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July 2001
Vol. 10, No. 07, pp 10, 12.

May Chemical Employment Falls. U.S. chemical employment declined by 6000 in May to a seasonally adjusted 1,030,000 employees, according to the latest data from the U.S. Department of Labor. Year-to-year, May was down by 8000 employees. The government, however, has revised its data; a much better employment picture resulted than was shown previously. For instance, April numbers originally indicated a 17,000 decline. Using the new data, that decline was just 3000 employees. The number of weekly hours put in by production workers fell to an average of 41.9 from 42.6 in April and from 42.5 in May of last year. And the Labor Department’s index of aggregate weekly hours of production—a product of the number of workers and the hours they work—declined to 96.9 (1982 = 100) from 98.7 in April and from 100.7 in May 2000. (C&EN, June 11, 2001, p 10)

Exports, Surplus Jump in March. A rise in the value of chemical exports in March caused a surge in the trade surplus for the industry, according to the latest data from the U.S. Department of Commerce. March exports rose 13.0% from the previous month to $7.59 billion. Year-to-year, March exports were up 7.2%. March chemical imports rose 7.6% to $6.93 billion from February and were up 4.3% from March 2000. The export increase sparked a 137% jump in the trade surplus from February to $667 million and a 50.3% rise from March of last year. For the first quarter of this year, chemical exports rose 11.7% to $20.9 billion from the comparable 2000 period, while imports rose 19.0% to $20.3 billion. The surplus however, fell 66.2% to $547 million. (C&EN, May 28, 2001, p 14)

Celera To Enter the Drug Development Business. Celera Genomics (Rockville, MD) plans to acquire Axys Pharmaceuticals (South San Francisco, CA) for roughly $175 million in stock. The deal represents a long-anticipated move by Celera to expand its business from genomics and gene sequencing into drug development. Axys had sales of $7 million in 2000 but reported a net loss of $45 million. (C&EN, June 18, 2001, p 13)

DuPont Exiting Pharmaceutical Arena. DuPont (Wilmington, DE) will sell its pharmaceuticals business to Bristol-Myers Squibb (New York) for $7.8 billion in cash. The deal is expected to close in the fourth quarter, pending regulatory approvals. Bristol-Myers’ move to expand its $18 billion-per-year business has been expected since it announced that it would sell its Clairol unit to Procter & Gamble (Cincinnati, OH) for nearly $5 billion. Acquisition of DuPont’s $1.5 billion-per-year business will secure Bristol-Myers the number-five position in global pharmaceutical sales. DuPont will use the infusion of cash to complete a $2.5 billion share buyback program begun in July 2000 and will launch another $2 billion buyback program after that. It hopes to invest in growth opportunities, while buying back shares will boost its earnings per share and may help its beleaguered stock. (C&EN, June 11, 2001, p 8)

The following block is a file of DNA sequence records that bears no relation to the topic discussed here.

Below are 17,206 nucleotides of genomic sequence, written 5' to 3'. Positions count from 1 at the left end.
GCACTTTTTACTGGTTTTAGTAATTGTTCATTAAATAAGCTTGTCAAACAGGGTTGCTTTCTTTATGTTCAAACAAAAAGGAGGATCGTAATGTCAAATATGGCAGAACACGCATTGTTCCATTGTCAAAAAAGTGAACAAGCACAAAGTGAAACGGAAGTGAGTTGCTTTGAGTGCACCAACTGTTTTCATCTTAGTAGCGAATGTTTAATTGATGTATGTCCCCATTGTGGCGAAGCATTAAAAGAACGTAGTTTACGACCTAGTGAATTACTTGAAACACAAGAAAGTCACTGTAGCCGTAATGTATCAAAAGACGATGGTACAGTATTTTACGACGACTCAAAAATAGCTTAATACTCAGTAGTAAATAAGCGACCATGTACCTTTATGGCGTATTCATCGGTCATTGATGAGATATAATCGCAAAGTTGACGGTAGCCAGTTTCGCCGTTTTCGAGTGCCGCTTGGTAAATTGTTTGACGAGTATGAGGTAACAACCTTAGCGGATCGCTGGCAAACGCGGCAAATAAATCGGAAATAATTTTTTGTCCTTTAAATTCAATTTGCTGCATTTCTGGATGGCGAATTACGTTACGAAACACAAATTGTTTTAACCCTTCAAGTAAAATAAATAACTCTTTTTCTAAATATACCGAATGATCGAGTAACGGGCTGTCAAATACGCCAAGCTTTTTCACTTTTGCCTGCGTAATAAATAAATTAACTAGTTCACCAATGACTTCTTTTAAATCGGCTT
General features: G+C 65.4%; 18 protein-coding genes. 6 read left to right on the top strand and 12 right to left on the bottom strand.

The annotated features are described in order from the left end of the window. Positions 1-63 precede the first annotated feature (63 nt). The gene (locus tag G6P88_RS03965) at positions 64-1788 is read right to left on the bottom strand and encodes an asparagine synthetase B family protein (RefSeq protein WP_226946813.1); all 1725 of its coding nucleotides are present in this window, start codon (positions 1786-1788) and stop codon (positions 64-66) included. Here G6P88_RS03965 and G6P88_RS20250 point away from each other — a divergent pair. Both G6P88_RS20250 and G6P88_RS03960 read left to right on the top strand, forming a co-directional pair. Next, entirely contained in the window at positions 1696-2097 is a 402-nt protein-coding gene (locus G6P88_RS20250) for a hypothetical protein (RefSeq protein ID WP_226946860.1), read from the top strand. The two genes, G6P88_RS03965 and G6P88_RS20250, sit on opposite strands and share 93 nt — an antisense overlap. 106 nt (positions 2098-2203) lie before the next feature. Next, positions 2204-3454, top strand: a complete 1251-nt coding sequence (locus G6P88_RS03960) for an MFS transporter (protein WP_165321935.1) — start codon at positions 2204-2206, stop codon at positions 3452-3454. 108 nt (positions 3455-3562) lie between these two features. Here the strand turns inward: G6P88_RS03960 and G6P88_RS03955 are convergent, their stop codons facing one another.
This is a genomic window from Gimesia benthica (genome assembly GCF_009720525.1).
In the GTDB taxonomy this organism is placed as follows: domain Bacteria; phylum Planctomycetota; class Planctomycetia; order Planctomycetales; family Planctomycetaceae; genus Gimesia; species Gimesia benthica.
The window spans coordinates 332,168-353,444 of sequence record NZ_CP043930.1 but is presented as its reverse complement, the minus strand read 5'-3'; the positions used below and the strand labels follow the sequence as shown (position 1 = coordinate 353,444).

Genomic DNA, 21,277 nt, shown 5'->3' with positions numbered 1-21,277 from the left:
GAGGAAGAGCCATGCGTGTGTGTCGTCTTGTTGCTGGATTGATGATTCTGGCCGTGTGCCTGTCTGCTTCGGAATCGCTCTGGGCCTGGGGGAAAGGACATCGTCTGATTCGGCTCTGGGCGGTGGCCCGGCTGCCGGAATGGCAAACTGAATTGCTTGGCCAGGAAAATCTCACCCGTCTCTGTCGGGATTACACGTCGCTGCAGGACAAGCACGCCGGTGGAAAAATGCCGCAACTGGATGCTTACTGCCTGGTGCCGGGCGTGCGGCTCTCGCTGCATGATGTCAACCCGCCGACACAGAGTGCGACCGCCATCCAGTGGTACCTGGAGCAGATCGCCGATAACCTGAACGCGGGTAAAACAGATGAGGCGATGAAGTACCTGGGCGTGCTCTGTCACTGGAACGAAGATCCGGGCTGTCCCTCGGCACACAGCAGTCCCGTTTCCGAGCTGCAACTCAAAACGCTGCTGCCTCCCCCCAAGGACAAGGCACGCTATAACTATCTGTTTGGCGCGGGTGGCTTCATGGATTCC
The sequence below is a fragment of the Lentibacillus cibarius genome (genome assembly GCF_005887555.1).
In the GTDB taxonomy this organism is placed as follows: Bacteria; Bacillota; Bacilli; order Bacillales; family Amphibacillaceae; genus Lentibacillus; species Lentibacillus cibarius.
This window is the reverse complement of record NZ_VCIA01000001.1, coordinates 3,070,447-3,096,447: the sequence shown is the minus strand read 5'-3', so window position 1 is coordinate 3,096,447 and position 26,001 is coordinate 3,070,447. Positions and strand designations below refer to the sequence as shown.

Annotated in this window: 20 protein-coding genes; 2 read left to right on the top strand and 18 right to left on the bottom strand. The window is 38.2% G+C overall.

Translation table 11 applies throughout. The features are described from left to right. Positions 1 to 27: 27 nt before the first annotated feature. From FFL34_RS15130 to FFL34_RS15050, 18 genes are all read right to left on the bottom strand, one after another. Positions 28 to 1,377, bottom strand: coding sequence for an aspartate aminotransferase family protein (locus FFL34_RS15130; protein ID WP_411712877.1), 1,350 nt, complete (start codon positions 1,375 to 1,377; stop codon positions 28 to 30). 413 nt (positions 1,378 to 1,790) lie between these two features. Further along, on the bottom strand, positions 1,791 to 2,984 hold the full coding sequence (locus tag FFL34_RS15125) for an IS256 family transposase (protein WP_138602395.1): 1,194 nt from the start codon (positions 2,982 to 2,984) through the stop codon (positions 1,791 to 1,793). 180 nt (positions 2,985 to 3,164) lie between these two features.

Microarray Standards Adopted. The microarray community formally adopted its first set of standards at the third annual Microarray Gene Expression Database (MGED) meeting at Stanford University (Palo Alto, CA) in late March. Version 1.0 of the “minimal information about a microarray experiment” (MIAME) standard was finalized and adopted. The final document, which is to be published in a peer-reviewed journal, will specify “the mandatory minimum information (experimental design, array design, samples, [hybridizations], measurements, and controls) about a microarray (or any DNA array) based gene expression experiment to [ensure] the interpretability, as well as potential verification, of the results.” Now that the MIAME standard is in hand, MGED and the bioinformatics companies Rosetta Inpharmatics and Netgenics hope to submit a microarray standards proposal to the Object Management Group, a broader standards organization, during the summer of 2001. The full implication of this arrangement is not clear yet, but the change is expected to make MGED a more formal organization with bylaws. (Anal. Chem., June 1, 2001, p 309A)

NIST Develops Standard for MS of Polymers. The National Institute of Standards and Technology (NIST) is working to develop a new international standard method for determining the molecular mass distribution of synthetic polymers using mass spectrometry. A standard method for polymers is important because the distribution of molecular chain lengths in a polymer affects the processing of materials and the properties of the final product. NIST researchers, working within the international Versailles Project on Advanced Materials and Standards, are using time-of-flight matrix-assisted laser desorption ionization MS, which ablates the sample surface, producing charged polymers in the vapor state and allowing direct measurement of the mass distribution. NIST is chairing this work, which includes laboratories in Japan, Germany, Italy, and Canada. (C&EN, June 11, 2001, p 18)

EPA Sued over Waste Rule. The American Chemistry Council (ACC) is taking the U.S. Environmental Protection Agency (EPA) to court over a hazardous waste rule. The rule exempts from regulation certain wastes that are mixtures and derivatives of hazardous waste. The ACC’s view is that the rule barely makes any change to the current system. The rule was initially issued in 1980, but a federal court vacated the rule in 1991. EPA has been under pressure from Congress and the industry to reissue the rule. (C&EN, June 18, 2001, p 26)